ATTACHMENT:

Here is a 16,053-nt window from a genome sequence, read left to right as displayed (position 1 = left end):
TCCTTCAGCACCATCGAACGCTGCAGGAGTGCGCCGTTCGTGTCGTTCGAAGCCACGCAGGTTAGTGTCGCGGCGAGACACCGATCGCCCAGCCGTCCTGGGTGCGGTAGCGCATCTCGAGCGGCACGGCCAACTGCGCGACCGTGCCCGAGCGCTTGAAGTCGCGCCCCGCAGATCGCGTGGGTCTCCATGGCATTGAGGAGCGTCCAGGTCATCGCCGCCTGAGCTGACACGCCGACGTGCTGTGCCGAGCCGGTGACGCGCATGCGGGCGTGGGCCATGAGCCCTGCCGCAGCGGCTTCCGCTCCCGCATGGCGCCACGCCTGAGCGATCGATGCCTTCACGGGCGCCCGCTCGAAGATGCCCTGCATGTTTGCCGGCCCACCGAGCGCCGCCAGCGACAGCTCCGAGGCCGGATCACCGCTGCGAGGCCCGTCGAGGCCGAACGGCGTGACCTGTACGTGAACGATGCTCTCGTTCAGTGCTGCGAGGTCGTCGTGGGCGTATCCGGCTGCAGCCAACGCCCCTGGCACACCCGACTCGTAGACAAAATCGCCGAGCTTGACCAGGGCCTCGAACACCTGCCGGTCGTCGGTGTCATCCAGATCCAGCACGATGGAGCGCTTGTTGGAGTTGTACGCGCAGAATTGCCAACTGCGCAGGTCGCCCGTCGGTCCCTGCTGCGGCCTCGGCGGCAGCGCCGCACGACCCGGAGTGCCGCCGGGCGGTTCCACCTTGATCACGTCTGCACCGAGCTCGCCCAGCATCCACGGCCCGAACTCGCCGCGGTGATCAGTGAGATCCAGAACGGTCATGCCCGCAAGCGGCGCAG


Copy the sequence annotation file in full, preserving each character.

Here is a 16,053-nt window from a genome sequence, read left to right as displayed (position 1 = left end):
TCCTTCAGCACCATCGAACGCTGCAGGAGTGCGCCGTTCGTGTCGTTCGAAGCCACGCAGGTTAGTGTCGCGGCGAGACACCGATCGCCCAGCCGTCCTGGGTGCGGTAGCGCATCTCGAGCGGCACGGCCAACTGCGCGACCGTGCCCGAGCGCTTGAAGTCGCGCCCCGCAGATCGCGTGGGTCTCCATGGCATTGAGGAGCGTCCAGGTCATCGCCGCCTGAGCTGACACGCCGACGTGCTGTGCCGAGCCGGTGACGCGCATGCGGGCGTGGGCCATGAGCCCTGCCGCAGCGGCTTCCGCTCCCGCATGGCGCCACGCCTGAGCGATCGATGCCTTCACGGGCGCCCGCTCGAAGATGCCCTGCATGTTTGCCGGCCCACCGAGCGCCGCCAGCGACAGCTCCGAGGCCGGATCACCGCTGCGAGGCCCGTCGAGGCCGAACGGCGTGACCTGTACGTGAACGATGCTCTCGTTCAGTGCTGCGAGGTCGTCGTGGGCGTATCCGGCTGCAGCCAACGCCCCTGGCACACCCGACTCGTAGACAAAATCGCCGAGCTTGACCAGGGCCTCGAACACCTGCCGGTCGTCGGTGTCATCCAGATCCAGCACGATGGAGCGCTTGTTGGAGTTGTACGCGCAGAATTGCCAACTGCGCAGGTCGCCCGTCGGTCCCTGCTGCGGCCTCGGCGGCAGCGCCGCACGACCCGGAGTGCCGCCGGGCGGTTCCACCTTGATCACGTCTGCACCGAGCTCGCCCAGCATCCACGGCCCGAACTCGCCGCGGTGATCAGTGAGATCCAGAACGGTCATGCCCGCAAGCGGCGCAG